No matter what your college major is going to be, you will probably have to take a college literature course. For some people, this is a joy; for others, a nightmare. But it doesn’t have to be. No professor wants to make students fail. But if you want to do well, it’s important to be prepared. You might not have any idea what book or works a professor will choose (some professors use their classes as a means to sell their own books that would otherwise never sell more than 10 copies to family members), but you can still be prepared.
BEFORE You Get to College
1) Pay attention in your English class.
Charles Dickens was paid by the word, so all of his works are long. But that doesn’t mean you should snore through them. And there are a lot of literary works that are actually fun and exciting. So listen to what your English teacher says about authors, time periods, and characters.
2) Learn to write.
Literature courses always involve writing, so it’s important that you spend time learning how to analyze a character, read between the lines of a plot, and then write about it. Put some thought and effort into it, but understand no one is expecting your essay to be the second coming. Simply make sure your thoughts are organized, clear, and backed up with examples.
3) Accept books as friends.
You’re not likely to get through a book in 2 or 3 hours, see fantastic computer-generated illustrations, or have your ears assaulted with surround sound while reading a book, but that doesn’t mean you can’t enjoy a book as well as any movie or TV show. Use your mind to see people, places, and events. Let the extra time you spend reading be like time spent with good friends. Why a character does something is often far more understandable when reading a book. And when you understand it, it makes more sense, and is easier to follow.
WHEN You Are In College
1) Lose all your preconceived ideas.
No two professors teach the same, so if you had a high school English teacher that was boring as watching grass grow, that doesn’t mean the college professor will be too. Second, you can’t assume all literature courses want the same thing. Some professors like to look at the big picture. Some prefer to focus on specific characters. Third, you haven’t read it all, so there are books out there that you will love, even if you haven’t found any yet. No matter what subject is most interesting to you, there are books written on it.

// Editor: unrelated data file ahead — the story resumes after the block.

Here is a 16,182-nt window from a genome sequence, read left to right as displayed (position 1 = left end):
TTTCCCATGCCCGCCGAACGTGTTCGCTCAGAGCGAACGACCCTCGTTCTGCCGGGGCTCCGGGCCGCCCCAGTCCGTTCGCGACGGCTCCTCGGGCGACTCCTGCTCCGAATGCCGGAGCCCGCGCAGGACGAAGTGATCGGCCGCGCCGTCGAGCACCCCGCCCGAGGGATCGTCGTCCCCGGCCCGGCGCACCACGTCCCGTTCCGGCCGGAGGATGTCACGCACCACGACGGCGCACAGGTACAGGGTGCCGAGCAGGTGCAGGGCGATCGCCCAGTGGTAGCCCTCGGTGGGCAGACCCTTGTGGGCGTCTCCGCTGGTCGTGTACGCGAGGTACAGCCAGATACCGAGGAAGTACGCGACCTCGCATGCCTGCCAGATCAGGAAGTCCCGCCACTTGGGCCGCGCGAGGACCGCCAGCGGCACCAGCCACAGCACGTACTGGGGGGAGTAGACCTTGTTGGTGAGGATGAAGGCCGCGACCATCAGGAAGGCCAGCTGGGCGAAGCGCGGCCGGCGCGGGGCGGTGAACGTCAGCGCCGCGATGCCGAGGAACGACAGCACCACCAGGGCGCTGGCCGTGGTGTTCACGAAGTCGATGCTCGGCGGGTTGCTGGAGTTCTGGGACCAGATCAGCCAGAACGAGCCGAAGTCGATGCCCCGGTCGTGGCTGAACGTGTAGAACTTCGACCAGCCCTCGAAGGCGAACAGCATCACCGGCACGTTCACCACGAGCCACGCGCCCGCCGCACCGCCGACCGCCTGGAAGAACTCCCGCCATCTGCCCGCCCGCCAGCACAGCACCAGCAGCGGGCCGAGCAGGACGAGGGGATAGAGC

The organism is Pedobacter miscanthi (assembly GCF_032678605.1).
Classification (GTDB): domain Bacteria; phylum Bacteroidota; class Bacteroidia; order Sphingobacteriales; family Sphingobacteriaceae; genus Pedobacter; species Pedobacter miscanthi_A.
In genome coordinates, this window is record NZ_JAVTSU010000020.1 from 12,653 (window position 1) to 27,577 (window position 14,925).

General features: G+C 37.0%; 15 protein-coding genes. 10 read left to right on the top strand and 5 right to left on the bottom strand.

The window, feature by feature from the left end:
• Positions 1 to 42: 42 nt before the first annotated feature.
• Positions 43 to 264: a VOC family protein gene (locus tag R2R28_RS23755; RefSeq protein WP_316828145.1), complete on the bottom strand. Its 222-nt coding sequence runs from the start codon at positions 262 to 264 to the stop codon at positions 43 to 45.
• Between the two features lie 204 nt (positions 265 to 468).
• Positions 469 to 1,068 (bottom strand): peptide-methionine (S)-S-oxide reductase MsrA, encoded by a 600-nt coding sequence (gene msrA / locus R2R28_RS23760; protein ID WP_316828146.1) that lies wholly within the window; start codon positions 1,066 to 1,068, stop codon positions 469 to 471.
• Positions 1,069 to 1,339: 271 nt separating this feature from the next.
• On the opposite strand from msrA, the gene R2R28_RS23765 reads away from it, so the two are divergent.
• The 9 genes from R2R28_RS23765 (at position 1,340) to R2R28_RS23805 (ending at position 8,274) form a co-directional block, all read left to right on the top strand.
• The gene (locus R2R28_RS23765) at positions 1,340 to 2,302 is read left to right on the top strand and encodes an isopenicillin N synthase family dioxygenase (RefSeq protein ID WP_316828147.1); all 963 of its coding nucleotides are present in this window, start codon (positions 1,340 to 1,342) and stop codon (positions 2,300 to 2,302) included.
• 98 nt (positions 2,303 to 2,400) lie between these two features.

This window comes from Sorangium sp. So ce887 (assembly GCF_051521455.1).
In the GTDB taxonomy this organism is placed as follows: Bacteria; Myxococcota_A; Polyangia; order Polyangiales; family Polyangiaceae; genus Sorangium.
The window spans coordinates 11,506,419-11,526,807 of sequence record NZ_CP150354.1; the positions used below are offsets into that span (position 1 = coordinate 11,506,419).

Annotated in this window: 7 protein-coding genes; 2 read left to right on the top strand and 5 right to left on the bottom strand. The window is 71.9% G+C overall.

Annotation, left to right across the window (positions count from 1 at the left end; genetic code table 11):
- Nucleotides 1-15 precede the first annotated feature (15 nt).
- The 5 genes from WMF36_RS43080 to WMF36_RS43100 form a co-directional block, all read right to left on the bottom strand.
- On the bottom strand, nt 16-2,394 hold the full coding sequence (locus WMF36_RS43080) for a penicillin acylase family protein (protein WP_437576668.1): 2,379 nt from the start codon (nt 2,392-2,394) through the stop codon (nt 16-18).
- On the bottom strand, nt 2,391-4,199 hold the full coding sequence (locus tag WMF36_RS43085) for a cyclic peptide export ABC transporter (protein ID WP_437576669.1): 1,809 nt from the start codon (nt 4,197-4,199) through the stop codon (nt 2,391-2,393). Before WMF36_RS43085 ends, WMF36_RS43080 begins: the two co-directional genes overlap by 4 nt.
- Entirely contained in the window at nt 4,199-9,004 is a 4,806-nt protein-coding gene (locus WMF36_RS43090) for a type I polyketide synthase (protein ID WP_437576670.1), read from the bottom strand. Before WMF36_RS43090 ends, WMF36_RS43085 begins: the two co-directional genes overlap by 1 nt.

2) Immerse yourself.
Many books, especially older ones, lose meaning because we can’t relate to them. But that doesn’t have to be the case. If you know from your course syllabus that you’re going to be reading “A Farewell to Arms” by Hemingway, spend a little time taking a glance at what life was like during World War I for soldiers and other people who dealt with seemingly meaningless death on a daily basis. Also, movie adaptations of a book, while not always accurate, often provide a distracting way to get more emotionally involved. When the literature hits you on a personal level, it has more meaning, and the course becomes more enjoyable.
3) Talk to others who enjoy literature.
One of the biggest mistakes college students make before getting into a literature course is commiserating about it with someone else who doesn’t like literature. How in the world can you approach something with anything but dread if all you hear about it are complaints? Instead, find someone who loves literature and ask them why. What is so funny about “Sir Gawain and the Green Knight”? “The Iliad” might be lengthy, but for people that love blood and gore, this fits the bill tremendously. Even if the person you end up talking to is the professor, talk to someone. Ask the why questions. Ask for the subtleties that make reading certain pieces more like reading an inside joke. The more you understand, the better prepared you’ll be.
4) Understand what’s required of you.
No, I’m not talking about course assignments, but rather what’s required of you as an individual. Unless you’re majoring in literature, odds are your professor isn’t expecting Pulitzer Prize-winning essays or meticulously constructed papers that you can defend in front of a panel of PhD’s. Rather, your professor wants you to see the world as a combination of subjects. How ignorant would you consider a person who doesn’t know the speed of light, how many planets are in our solar system (counting Pluto), or the basic principle of gravity? Likewise, someone who doesn’t know at least a little about “Huckleberry Finn” or “Moby Dick” is not going to be considered more than incomplete. So rather than try to suffer through a course, prepare yourself to get something out of it.
College literature courses are often required because part of being a productive member of society means being a well-rounded student. Only the geekiest of literature geeks will expect you to quote lines from Shakespearean plays or recognize their oh-so-clever quotes from a Dostoevsky novel, but the rest of society will want you to experience more out of life than movies and TV shows. Literature will get you there. If you prepare, you might just find that you really enjoy it after all.